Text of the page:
‘Twelve Angry Jurors’ Is A Thoughtful Play Despite A Major Weakness

Twelve Angry JurorsDirector: Nadir Khan
Writer: Reginald Rose
Cast: Deven Khote, Devika Shahani, Dhanendra Kawade, Dipika Roy, Nikhil Murali, Prerna Chawla, Rajit Kapur, Rohit Malkani, Shivani Sawant, Shivani Tanksale, Sohrab Ardeshir, Suresh Venkat

Twelve Angry Jurors stands apart from the other four Aadyam plays this season for it’s a puzzling choice. The drama is an adaptation of 12 Angry Men, a 1954 teleplay by the American writer Reginald Rose. Director Nadir Khan’s version unfolds somewhere in contemporary India in a room in which 12 individuals on jury duty must decide the conviction of an 18-year-old slum dweller being tried for the murder of his father. In his director’s note, Khan says that Rage, the theatre group that produced the play, suggested he direct 12 Angry Men. It’s a little mystifying that they chose to do adapt this play as the jury system was abolished in India in 1959. The scenario presented is not one that would play out here.

Yet the ideas represented in the drama are easily recognisable. The play alights briefly on the debate over whether juveniles can be tried as adults that has been carrying on since the 2012 Delhi rape case. The man on trial is a street tough incubated in the daily violence that is life in a slum. His father would routinely beeat him up. On the other hand, none of the jury members save one has ever lived in a slum or been privy to that kind of life. Ignorance makes some of them easily dismissive of the young man as one of “them”; they see him as a member of a monolithic tribe for whom killing comes naturally.

The drama also addresses the skewed system of justice delivery in this country. The court appointed lawyer for the young boy is so incompetent that his defence has collapsed before the prosecution even when there’s enough room for doubt over his culpability. This is a familiar state of affairs in Indian courts where poor folk who can ill afford good lawyers have to make do with indifferent or under-qualified lawyers.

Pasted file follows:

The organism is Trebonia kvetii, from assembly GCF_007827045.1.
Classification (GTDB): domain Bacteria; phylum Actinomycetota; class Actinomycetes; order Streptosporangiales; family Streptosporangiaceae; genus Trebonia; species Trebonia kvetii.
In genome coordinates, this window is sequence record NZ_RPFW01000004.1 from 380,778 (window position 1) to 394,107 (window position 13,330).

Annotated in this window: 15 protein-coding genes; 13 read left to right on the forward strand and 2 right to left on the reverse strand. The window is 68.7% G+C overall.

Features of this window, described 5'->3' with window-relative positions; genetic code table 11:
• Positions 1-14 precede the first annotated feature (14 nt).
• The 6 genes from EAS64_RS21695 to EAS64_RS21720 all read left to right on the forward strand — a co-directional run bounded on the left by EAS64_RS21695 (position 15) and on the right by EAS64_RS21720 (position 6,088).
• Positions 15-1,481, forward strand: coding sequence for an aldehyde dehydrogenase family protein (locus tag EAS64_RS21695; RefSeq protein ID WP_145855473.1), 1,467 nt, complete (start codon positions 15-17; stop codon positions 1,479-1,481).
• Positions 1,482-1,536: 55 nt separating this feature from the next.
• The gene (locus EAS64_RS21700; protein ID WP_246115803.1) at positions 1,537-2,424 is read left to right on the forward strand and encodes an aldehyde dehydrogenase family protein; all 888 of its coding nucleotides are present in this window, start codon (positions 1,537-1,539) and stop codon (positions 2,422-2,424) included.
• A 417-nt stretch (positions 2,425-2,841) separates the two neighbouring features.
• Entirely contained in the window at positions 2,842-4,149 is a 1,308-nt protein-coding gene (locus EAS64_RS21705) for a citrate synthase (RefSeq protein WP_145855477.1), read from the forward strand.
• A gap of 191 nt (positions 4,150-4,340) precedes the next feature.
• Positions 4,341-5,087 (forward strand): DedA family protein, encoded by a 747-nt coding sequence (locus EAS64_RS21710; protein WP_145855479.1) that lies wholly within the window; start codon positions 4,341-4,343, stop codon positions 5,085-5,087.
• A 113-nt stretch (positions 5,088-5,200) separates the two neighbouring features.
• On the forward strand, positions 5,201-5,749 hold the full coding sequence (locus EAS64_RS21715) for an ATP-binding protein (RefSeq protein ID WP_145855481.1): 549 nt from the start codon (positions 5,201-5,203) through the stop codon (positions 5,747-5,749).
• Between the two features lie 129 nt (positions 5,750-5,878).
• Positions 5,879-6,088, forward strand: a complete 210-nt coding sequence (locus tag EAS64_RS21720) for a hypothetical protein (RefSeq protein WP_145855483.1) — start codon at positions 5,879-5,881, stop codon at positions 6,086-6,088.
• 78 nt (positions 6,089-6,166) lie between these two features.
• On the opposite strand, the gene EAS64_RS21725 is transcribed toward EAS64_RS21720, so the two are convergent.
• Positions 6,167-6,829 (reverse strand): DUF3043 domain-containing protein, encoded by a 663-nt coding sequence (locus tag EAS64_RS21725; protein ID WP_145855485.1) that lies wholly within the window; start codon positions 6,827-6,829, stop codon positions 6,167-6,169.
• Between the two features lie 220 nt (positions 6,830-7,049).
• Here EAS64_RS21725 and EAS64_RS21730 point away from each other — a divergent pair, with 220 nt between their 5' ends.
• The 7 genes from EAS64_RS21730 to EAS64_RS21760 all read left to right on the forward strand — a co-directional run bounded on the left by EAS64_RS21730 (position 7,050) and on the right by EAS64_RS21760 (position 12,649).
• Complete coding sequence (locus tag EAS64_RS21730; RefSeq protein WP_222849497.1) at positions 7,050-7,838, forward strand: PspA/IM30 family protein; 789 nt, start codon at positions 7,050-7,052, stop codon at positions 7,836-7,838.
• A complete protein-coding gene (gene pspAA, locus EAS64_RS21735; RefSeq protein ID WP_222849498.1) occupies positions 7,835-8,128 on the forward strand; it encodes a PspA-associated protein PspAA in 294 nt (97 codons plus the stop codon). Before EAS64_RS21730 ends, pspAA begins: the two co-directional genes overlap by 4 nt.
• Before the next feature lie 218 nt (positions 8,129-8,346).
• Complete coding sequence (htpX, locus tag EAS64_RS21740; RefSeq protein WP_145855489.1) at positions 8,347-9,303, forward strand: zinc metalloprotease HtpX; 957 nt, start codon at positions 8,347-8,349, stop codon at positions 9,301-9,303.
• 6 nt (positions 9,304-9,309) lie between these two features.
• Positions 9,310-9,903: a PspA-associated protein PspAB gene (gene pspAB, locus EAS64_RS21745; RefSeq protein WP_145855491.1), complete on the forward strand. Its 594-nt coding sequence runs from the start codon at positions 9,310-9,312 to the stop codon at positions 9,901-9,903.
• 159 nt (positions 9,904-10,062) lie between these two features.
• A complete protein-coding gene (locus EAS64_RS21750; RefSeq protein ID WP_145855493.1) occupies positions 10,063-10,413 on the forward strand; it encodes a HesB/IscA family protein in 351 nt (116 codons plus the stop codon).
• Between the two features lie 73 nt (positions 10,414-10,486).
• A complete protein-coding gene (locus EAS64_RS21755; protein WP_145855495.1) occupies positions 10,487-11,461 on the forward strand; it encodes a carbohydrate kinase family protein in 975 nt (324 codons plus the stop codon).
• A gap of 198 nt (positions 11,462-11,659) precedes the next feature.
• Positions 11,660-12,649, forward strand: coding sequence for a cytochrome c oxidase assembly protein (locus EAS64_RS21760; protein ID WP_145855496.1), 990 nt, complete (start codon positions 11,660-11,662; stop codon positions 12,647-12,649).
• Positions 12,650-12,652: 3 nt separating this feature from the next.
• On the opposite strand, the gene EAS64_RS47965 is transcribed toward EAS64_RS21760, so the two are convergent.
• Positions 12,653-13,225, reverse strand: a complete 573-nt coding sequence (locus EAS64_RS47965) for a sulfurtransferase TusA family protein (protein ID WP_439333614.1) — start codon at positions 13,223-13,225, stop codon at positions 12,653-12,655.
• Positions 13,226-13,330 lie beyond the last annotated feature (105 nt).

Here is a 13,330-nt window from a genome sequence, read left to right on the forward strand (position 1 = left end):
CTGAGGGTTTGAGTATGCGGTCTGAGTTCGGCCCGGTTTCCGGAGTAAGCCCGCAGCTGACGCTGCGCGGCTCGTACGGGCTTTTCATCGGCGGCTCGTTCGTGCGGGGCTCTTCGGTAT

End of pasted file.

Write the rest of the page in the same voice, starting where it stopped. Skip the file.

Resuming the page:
The prosecution has convinced 11 of the 12 jurors, who are referred to by number, not by name, in the play. It’s left to Juror 8 (Rajit Kapur) to convince them there’s enough reason to doubt the boy’s hand in the murder. At stake is his life, as a guilty verdict will necessarily result in a death sentence. While the jurors argue, their personal prejudices become obvious. Juror 3 (Deven Khote), an aggressive, voluble fellow, is convinced the boy is guilty. His relationship with his own son could have something to do with his conviction. Juror 10 (Prerna Chawla) is also in favour of the boy hanging. Slum dwellers are despicable scum according to her. Juror 7 (Rohit Malkani) just wants his duty to get over so he can watch the match. But Juror 8 gradually succeeds in making some of the others rethink their positions.

The roles in the play are unequally weighted. Kapur is prominent as the chief doubter. Khote is a bullish presence as a combative individual used to getting his way by mowing obstacles down. Chawla succeeds is being utterly infuriating as a crass character whose repugnant views embarrass even those on her side, that is, the side voting to hang the boy. She’s so good she makes you want to swat her off stage. Suresh Venkat as Juror 4 is like that rare intelligent voice in a camp of right-wingers. He’s convinced the boy is guilty but unlike his like-minded fellows, actually bases his arguments on the evidence presented. The others are thinner, less memorable characters. Devika Shahani, for instance, is wasted as the prefect in charge of counting votes and keeping things orderly. On the whole Twelve Angry Jurors is a thoughtful play couched in a context that’s irrelevant in present times.

Twelve Angry Jurors will be staged on Saturday, June 18 at 7.30pm and Sunday, June 19 at 4pm and 7.30pm at the Jamshed Bhabha Theatre, National Centre for the Performing Arts, NCPA Marg, Nariman Point. Tel: 022 2282 4567. Get directions here. Tickets priced at Rs300, Rs500, Rs750 and Rs1,000 per person are being sold on Bookmyshow.com.

Share on FacebookTweet about this on TwitterShare on Google+Email this to someone
  • Thank you for your review of this interesting play. It is however, somewhat perplexing that you do not seem to be able to distance yourself from the fact that India does not have a jury system. This is ultimately fiction and it therefore a little odd that your review seems to place such an overt focus on this aspect as opposed to the quality of the direction and the acting. It would have been of more value to us as readers, to have a more informed view of the success of the treatment of the characters to make it more accessible to the Indian audience, when compared to the original teleplay’s script.

Leave a Comment

Your email address will not be published. Required fields are marked *

Time limit is exhausted. Please reload CAPTCHA.